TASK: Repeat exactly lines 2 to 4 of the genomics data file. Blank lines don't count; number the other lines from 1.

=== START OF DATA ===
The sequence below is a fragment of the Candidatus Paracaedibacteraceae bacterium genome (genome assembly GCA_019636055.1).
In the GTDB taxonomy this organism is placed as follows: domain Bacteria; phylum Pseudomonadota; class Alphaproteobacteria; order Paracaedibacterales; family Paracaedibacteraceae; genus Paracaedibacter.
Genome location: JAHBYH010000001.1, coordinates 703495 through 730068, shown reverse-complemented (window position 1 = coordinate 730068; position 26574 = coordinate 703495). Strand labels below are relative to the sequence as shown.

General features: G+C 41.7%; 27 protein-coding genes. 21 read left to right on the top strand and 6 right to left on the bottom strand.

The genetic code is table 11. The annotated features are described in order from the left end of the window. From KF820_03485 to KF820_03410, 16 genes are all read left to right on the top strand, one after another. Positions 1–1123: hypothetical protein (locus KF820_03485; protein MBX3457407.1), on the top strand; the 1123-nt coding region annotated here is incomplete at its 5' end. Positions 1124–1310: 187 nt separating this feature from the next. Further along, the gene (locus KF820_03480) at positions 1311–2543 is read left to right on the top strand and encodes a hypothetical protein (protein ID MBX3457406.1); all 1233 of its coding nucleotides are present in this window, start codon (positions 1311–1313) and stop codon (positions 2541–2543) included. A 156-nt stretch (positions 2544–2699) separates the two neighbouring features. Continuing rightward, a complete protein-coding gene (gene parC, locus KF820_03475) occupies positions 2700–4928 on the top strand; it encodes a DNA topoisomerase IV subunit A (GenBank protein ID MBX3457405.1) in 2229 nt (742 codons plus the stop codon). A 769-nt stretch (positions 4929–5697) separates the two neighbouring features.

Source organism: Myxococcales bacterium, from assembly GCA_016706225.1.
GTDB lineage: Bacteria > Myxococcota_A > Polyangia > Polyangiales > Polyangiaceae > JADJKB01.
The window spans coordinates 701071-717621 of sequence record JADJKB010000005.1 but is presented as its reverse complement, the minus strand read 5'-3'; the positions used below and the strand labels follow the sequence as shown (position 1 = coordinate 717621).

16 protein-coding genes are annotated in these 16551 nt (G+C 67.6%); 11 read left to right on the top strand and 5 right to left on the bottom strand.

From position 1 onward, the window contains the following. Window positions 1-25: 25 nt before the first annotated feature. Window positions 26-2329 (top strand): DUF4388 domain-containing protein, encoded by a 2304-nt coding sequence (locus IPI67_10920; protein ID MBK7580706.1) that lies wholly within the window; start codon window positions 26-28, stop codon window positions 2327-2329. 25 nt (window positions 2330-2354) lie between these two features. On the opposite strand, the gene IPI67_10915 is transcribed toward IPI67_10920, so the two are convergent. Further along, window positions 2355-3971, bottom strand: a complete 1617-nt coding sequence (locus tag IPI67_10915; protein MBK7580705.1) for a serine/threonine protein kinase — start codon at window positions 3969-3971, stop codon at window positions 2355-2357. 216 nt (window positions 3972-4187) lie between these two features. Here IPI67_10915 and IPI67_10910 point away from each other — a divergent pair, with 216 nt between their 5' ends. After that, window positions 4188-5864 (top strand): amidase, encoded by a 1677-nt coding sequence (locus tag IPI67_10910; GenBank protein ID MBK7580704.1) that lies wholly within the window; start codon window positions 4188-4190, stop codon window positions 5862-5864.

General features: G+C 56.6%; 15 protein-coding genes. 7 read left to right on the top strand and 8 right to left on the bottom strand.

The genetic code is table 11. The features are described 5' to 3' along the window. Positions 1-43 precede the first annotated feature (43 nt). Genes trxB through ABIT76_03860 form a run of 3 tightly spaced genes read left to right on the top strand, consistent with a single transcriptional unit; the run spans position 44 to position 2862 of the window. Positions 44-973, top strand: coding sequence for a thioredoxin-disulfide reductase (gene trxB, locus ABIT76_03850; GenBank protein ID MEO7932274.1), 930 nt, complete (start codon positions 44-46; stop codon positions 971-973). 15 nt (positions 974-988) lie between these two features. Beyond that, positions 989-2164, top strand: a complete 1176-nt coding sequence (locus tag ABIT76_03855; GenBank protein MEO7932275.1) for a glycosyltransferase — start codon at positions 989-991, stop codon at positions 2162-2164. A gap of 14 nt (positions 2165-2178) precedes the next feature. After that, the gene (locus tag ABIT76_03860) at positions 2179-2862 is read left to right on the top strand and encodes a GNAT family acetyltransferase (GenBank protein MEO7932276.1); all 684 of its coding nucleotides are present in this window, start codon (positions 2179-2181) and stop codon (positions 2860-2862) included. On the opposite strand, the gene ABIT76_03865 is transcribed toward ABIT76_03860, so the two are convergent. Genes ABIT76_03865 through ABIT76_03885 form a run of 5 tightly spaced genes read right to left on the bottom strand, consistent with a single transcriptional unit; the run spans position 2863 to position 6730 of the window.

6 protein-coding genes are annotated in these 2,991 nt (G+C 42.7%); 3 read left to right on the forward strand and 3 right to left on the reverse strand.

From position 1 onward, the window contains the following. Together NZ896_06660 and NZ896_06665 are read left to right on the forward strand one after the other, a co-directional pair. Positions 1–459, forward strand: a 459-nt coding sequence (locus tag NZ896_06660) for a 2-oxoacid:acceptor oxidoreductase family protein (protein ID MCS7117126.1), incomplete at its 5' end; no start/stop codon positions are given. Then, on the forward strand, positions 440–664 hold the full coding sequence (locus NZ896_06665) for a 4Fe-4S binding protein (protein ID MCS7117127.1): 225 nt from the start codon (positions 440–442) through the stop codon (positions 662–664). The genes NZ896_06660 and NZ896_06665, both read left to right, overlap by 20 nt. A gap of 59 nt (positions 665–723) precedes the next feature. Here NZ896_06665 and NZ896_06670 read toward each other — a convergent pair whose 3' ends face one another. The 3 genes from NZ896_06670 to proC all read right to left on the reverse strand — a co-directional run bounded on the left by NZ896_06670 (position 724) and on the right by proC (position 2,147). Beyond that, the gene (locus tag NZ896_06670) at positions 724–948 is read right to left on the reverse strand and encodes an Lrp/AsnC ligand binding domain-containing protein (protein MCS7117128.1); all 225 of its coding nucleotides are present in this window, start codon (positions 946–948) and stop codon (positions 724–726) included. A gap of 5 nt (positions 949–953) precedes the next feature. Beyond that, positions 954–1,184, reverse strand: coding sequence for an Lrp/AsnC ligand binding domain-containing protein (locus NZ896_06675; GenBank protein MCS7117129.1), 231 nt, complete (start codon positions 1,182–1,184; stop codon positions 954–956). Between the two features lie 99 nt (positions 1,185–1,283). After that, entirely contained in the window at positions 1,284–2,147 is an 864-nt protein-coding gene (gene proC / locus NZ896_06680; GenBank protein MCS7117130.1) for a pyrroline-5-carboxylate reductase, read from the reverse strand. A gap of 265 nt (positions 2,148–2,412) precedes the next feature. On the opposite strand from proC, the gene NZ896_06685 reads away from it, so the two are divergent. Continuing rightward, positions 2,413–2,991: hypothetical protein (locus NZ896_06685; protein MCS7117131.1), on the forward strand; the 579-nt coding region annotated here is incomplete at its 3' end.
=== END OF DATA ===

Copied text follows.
In the GTDB taxonomy this organism is placed as follows: domain Bacteria; phylum Pseudomonadota; class Alphaproteobacteria; order Paracaedibacterales; family Paracaedibacteraceae; genus Paracaedibacter.
Genome location: JAHBYH010000001.1, coordinates 703495 through 730068, shown reverse-complemented (window position 1 = coordinate 730068; position 26574 = coordinate 703495). Strand labels below are relative to the sequence as shown.

General features: G+C 41.7%; 27 protein-coding genes. 21 read left to right on the top strand and 6 right to left on the bottom strand.